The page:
"It's perfectly obvious they [the stewards] have made a complete balls; the completely wrong decision. If this had been any other country, everyone would have walked straight out of the racecourse.

"If the favourite's stall had opened a bit before the others, the bookmakers would have been pounding on the door of the stewards' room, but because it is the other way round there is no problem. It all gives you the needle, doesn't it?"

It was all a bit raucous for a card which was meant to feature the Moet & Chandon Silver Magnum for gentlemen riders and gentlemen riders only, though "a delightful and well-known lady" is always asked to present the magnum which is actually worth more than the prize money. On this occasion it was Lady Powell, who followed in the Gucci shoes of Viscountess Montgomery of Alamein, Dame Kiri Te Kanawa and La Comtesse du Cheyron du Pavillon. Not much of a Tupperware party there. The winners of the race in the last five years have included a French general practitioner and a Belgian insurance broker and, on this occasion, we got an Italian photographer, Christiano Fais, who made no mistake as he persuaded Rutland Chantry home for trainer Steve Gollings. This, in one sense, made him the superior of a fellow countryman and rider. Frankie Dettori has yet to win an Epsom Derby but is willing to give himself a few more chances, despite reports in one Sunday newspaper.

Yes, he is thinking of retiring - in about a decade's time. "I will get in here one day," he said in the winners' circle, "but I'd better be quick because the clock is ticking away. I've got another 10 years to go."

Fais had, nevertheless, asked Dettori for advice before his race. "Stay close to the pace," Godolphin's man had said, and, presumably, "play it down if anything controversial happens".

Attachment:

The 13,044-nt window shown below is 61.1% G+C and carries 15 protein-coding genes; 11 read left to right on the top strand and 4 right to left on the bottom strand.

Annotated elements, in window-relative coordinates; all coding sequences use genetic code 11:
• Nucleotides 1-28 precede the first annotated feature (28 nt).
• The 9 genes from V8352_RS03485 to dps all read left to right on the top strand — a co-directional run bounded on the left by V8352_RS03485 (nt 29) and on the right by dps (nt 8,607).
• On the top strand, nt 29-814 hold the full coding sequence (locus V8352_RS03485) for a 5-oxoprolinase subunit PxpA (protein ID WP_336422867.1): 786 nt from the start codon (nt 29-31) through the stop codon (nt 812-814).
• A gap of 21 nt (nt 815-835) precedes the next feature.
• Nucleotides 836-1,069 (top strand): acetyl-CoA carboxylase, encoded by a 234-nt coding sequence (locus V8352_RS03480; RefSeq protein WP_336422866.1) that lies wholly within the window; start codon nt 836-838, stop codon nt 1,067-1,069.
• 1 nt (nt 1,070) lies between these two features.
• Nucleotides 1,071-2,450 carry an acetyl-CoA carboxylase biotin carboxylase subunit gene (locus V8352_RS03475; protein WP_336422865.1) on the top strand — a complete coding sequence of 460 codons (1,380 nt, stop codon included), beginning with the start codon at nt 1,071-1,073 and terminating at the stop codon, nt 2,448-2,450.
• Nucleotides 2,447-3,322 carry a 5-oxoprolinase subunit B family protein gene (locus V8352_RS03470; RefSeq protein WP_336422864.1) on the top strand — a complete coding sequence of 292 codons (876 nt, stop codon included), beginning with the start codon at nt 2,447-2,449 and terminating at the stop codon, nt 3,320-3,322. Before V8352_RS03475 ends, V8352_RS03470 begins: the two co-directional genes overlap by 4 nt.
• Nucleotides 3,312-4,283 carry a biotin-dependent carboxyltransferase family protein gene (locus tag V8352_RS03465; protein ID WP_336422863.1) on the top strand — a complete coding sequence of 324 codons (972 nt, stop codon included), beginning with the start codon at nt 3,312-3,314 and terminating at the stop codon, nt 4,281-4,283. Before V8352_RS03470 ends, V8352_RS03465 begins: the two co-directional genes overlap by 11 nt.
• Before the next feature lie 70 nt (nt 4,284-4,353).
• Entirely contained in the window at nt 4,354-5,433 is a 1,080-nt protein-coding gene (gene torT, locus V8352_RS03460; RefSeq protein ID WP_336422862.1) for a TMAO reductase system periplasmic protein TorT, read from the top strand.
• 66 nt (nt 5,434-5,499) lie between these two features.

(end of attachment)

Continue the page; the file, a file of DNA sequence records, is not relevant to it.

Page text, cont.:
* Mathias Keller, a German rider, received a three-day suspension for careless riding on fourth-placed Gold Statuette in the amateurs' race.

Kinane ban confirmed

Michael Kinane's long-running battle against a two-day ban for careless riding was finally resolved yesterday. The Irish Turf Club's Appeals & Referrals Committee heard Kinane's appeal for the second time, dismissed it for a second time and kept his deposit.

The ban had been imposed for a ride on July 18 and would originally have taken effect on 27 and 28 July, the latter date coinciding with the King George VI And Queen Elizabeth Stakes at Ascot. After the dismissal of his first appeal, however, Kinane obtained an interim injunction in the Dublin High Court – which allowed him to ride at Ascot – prior to a further meeting of the High Court last Wednesday at which it emerged that the Appeals Committe had not followed the correct appeal procedures.

Second time around, the result was the same, except that instead of missing the King George-winning ride on Galileo, Kinane will now miss today and tomorrow's action at the festival meeting at Tralee.